It was a typical morning at the coffee shop — but I’d forgotten my headphones. Productivity plummeted! I’m not good at tuning out my surroundings.
I overheard a conversation … OK, you caught me, I was blatantly eavesdropping! A young man was counseling a younger man. They were talking about Jesus. I zeroed in because I was encouraged. The advice was good, the knowledge of Scripture was apparent. They were talking about their church, which sounded like an awesome place!
And then, in only a matter of seconds, I went from highly encouraged to deeply disappointed, and even pretty angry. The younger one asked his very knowledgeable mentor how he felt about a long list of today’s most prominent Christian leaders, along with several local ministers. The answers were short and absolute:
“What about preacher #1?”
“Oh, he’s amazing!”
“What about preacher #2?”
“I’m uncomfortable with his eschatology, don’t listen to him.”
“What about preacher #3?”
“He’s brilliant, but too easy on sin. Be careful.”
“What about preacher #4?”
“He’s a great interpreter of Scripture — I just wish he didn’t endorse preacher #3.”
“What about preacher #5?”
“He’s a heretic. I admit there’s fruit in his ministry, but I have concerns about whether or not he’s really a follower of Jesus.”
“What about preacher #6?”
“He’s great, but he’s definitely not ______ ! [i.e., in their theological corner] Steer clear.”
“What about preacher #7?”
“Are you serious? She’s a woman!”
“What about preacher #8?”
“I like him, but you’re better off listening to preacher #1.”
“Why does preacher #1 do ministry with preacher #7?”
“I think he wants to work on unity. It makes me very uncomfortable.”
There were more … many more. I listened in horror. There was, it seemed, genuine disgust. Even more unsettling: In terms of theology, these ministers were all very similar. They weren’t from all over the map … in fact, they were all conservative and primarily evangelical ministers with a deep love for the Bible. Yet, many of them were completely dismissed as ignorant, misguided, confused and even heretical.
I’m glad that young man studies hard and is determined to find his theological moorings. It’s more than admirable — it’s fantastic! And yet, in determining exactly how to align himself, he was also building animosity for all of the “fools” with whom he didn’t agree.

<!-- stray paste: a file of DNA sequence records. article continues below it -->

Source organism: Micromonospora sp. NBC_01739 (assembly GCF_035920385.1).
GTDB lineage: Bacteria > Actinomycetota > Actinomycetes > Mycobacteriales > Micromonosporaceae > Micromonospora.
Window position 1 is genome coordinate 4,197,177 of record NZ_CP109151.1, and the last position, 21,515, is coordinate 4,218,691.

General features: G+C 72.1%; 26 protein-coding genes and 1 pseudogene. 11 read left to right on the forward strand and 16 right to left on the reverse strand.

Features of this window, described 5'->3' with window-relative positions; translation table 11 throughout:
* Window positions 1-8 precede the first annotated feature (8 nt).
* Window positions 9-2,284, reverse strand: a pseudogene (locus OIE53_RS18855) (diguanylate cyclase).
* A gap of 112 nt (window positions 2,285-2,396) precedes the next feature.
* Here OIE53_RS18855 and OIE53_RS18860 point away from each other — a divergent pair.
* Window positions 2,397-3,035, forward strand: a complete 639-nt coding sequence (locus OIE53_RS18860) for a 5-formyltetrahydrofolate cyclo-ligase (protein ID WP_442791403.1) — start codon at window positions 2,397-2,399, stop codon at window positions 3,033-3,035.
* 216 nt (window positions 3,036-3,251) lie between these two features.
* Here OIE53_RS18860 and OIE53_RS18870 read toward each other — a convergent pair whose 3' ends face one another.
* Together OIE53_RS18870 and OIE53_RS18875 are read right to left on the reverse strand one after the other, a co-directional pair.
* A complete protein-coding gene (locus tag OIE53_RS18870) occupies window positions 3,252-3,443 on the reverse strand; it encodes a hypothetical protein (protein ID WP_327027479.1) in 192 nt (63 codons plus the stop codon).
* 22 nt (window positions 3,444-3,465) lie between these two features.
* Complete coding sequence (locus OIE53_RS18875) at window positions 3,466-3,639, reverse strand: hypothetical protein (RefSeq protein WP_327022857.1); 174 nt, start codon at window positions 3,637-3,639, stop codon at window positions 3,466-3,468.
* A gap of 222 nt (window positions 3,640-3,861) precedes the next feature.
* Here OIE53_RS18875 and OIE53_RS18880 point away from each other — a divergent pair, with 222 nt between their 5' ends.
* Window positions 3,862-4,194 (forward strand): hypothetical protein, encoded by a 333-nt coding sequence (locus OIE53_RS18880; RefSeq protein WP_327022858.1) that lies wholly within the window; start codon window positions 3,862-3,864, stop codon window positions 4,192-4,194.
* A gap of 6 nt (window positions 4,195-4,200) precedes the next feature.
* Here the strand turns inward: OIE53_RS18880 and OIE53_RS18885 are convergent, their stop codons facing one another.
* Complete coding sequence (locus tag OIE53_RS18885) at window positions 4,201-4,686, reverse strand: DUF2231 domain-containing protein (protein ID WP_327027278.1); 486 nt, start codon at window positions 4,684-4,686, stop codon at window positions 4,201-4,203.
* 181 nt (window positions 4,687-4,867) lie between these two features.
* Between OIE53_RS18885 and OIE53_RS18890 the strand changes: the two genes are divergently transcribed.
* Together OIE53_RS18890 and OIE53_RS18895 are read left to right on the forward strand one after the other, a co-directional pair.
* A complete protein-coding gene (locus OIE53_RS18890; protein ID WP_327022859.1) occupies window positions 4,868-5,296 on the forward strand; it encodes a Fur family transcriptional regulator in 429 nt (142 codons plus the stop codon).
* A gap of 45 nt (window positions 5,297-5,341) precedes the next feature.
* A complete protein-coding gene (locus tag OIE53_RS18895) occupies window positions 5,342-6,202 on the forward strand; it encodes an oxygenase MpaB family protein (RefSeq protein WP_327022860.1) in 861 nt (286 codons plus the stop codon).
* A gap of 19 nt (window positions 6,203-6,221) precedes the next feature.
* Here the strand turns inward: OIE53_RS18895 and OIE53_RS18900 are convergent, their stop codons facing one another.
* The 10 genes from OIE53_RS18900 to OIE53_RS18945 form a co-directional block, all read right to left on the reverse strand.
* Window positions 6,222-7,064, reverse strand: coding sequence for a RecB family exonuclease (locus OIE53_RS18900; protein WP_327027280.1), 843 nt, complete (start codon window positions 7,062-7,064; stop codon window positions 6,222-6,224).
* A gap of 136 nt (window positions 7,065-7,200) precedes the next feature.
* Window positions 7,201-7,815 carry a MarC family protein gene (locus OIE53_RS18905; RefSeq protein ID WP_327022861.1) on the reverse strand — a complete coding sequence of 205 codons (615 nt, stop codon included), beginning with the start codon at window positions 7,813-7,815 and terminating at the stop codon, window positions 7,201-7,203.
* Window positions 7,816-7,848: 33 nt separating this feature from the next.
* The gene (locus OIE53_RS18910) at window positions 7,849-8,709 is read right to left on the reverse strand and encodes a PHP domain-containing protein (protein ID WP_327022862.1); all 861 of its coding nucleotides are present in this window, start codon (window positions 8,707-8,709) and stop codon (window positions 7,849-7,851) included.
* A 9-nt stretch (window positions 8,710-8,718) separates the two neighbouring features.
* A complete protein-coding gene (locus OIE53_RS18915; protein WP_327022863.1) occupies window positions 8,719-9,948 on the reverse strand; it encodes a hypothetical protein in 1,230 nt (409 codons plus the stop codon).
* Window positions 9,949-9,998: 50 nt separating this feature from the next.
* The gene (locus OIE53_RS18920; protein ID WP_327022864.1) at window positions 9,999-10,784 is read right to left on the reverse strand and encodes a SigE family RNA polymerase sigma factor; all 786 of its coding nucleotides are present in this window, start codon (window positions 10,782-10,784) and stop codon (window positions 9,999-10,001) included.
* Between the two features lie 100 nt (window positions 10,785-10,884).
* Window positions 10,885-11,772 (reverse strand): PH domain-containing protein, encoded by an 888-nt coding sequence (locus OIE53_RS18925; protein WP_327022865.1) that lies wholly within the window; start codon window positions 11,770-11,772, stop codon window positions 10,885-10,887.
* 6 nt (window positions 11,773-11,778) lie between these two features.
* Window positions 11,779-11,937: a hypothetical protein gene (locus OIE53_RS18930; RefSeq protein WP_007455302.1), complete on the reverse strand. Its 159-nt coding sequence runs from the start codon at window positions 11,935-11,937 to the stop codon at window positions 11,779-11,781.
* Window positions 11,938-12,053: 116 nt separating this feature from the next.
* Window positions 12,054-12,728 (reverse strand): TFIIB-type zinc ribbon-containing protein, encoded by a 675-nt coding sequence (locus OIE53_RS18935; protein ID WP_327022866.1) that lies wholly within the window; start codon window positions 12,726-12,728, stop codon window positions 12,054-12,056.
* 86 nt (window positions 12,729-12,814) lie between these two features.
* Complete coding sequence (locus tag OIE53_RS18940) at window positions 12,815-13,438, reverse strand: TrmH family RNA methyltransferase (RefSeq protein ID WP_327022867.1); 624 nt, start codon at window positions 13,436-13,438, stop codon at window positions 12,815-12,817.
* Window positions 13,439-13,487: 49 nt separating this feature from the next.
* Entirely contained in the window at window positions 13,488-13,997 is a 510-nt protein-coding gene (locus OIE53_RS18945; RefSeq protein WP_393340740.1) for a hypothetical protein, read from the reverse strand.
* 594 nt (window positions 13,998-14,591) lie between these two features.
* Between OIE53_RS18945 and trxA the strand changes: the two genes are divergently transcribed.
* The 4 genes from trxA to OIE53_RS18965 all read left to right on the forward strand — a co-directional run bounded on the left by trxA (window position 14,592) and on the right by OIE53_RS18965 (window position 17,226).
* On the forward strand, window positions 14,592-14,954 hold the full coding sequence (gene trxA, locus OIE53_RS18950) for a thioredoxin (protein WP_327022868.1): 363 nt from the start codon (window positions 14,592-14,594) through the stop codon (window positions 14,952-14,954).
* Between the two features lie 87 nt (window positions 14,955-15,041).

When we first become followers of Jesus, we have one basic understanding: “Jesus is my hero!” Every time we meet another follower of Jesus we find a new brother or a new sister. There is genuine delight! Every church building is a beautiful reminder we aren’t alone, the Kingdom of God is advancing and our voice is strong.
But then we decide on a church home (a good thing), and we realize not everybody in our “Jesus-circle” sees faith the same way. This produces a new, much smaller circle with our closest of theological kin. Then we start studying for ourselves (another good thing), and the circle shrinks again. And then we read a few books, study a few theologians and latch on to a few preachers (more good things), and this circle shrinks even more.
We all need a smaller circle. We have to do the work to develop and understand our beliefs. Not just because we’re commanded to … but because it makes our faith personal, rich and that much more exciting. The closer we look the more beautiful it all becomes.
However, your smaller circle is not your new family. They aren’t your closest of kin, either. I don’t have any distant cousins in Christ, only brothers and sisters. Your smaller circle is important, and probably you’ll spend more time there than in the other places. Fair enough. With that said, it’s foolish, hurtful and far from the heart of God to exclude, disregard or in any way marginalize those outside of your smaller circle.
There are people outside of your smaller circle who are smarter than you, wiser than you and have a lot to offer you. Maybe you’re right and they’re wrong about … oh, let’s say, mode of baptism. It doesn’t mean they can’t teach you, correct you, encourage you. They’re well equipped by the Holy Spirit to serve you, and you to serve them.
I spent an hour on the phone with a new friend yesterday. He’s Catholic, and awesome! I can only assume we disagree about a whole list of things. He’s articulate, kind and pretty darn brilliant. He taught me a few things, inspired some new thoughts and essentially became one of my heroes. The list of variances didn’t change … I was just served by someone outside of my smaller circle. Praise God for that!
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